Why Alito should not be a Supreme Court judge
"Of course the President has to follow the law."
"So long as it's constitutional."
Like most talking points, this sounds almost reasonable, but as with all talking points, it's that last little detail that makes it nuts: so long as it's constitutional. Who decides if it's constitutional? That's the job of the judiciary, right?
What the talking point says is that it is the job of the President to decide whether a law is constitutional until the courts explicitly tell him the opposite. In a limited sense this is often necessary, I'm sure: staff lawyers in every department have to decide if given actions violate the law or the Constitution, and the question isn't always clear-cut. But it is not supposed to be the main purpose of the Executive Branch:
The administration of government, in its largest sense, comprehends all the operations of the body politic, whether legislative, executive, or judiciary; but in its most usual, and perhaps its most precise signification it is limited to executive details, and falls peculiarly within the province of the executive department. The actual conduct of foreign negotiations, the preparatory plans of finance, the application and disbursement of the public moneys in conformity to the general appropriations of the legislature, the arrangement of the army and navy, the directions of the operations of war, these, and other matters of a like nature, constitute what seems to be most properly understood by the administration of government. [Hamilton: Federalist 72]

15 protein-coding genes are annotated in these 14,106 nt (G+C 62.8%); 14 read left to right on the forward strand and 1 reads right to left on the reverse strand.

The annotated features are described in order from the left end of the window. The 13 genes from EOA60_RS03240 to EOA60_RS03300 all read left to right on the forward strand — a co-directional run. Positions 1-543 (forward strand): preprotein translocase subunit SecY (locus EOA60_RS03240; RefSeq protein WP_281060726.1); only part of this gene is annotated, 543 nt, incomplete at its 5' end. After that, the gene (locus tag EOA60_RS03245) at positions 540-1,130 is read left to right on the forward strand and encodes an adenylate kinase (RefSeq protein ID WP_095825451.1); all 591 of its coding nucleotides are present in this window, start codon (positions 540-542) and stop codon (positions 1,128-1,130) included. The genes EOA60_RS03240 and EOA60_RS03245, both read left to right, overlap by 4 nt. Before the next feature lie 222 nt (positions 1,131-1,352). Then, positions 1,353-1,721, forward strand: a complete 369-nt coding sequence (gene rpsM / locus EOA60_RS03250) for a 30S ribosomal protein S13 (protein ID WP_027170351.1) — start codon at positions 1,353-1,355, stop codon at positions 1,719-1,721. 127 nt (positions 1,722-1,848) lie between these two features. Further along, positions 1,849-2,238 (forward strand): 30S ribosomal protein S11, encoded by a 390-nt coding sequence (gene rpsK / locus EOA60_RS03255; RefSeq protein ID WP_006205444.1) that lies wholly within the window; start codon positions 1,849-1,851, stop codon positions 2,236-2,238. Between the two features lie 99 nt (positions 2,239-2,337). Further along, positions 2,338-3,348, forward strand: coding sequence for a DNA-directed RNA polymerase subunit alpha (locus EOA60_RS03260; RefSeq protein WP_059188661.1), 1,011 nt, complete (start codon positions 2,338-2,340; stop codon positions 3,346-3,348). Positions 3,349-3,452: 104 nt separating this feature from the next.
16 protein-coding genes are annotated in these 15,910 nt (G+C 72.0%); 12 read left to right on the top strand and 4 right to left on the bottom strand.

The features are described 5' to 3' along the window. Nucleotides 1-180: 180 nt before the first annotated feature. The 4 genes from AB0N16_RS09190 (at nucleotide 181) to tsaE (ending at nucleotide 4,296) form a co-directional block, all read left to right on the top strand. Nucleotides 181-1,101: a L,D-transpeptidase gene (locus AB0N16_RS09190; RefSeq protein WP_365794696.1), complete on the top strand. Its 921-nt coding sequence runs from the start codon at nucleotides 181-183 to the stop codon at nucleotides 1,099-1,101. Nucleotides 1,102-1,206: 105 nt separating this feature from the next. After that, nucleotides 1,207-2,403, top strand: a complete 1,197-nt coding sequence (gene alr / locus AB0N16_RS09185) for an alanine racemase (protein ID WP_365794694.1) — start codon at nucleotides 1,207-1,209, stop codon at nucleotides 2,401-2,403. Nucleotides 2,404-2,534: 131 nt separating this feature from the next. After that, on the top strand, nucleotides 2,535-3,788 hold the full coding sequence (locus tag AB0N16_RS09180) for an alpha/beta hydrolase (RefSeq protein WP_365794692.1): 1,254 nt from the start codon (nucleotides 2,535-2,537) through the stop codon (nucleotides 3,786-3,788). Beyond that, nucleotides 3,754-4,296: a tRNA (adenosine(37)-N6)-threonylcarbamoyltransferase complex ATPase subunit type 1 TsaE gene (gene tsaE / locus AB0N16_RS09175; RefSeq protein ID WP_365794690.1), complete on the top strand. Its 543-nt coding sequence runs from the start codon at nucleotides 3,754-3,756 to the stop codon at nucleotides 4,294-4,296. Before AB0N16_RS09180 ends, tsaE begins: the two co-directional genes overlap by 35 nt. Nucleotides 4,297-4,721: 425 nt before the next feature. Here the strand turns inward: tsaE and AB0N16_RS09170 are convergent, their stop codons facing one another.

When a President does disagree with a law, he has the power to veto it. What he is not supposed to do is sign the law and then declare he plans not to follow its obvious meaning. He is not supposed to evade laws that explicitly require warrants for domestic wiretapping and then make excuses about why he never sought to have those laws changes.
The Constitution's main mechanism for controlling an out-of-control President is our system of checks and balances. That means the legislative and judicial branches have to assert their powers. Even under the most generous definition, that cannot possibly include the confirmation by the legislative branch of a Supreme Court nominee who believes a President can do whatever he wants.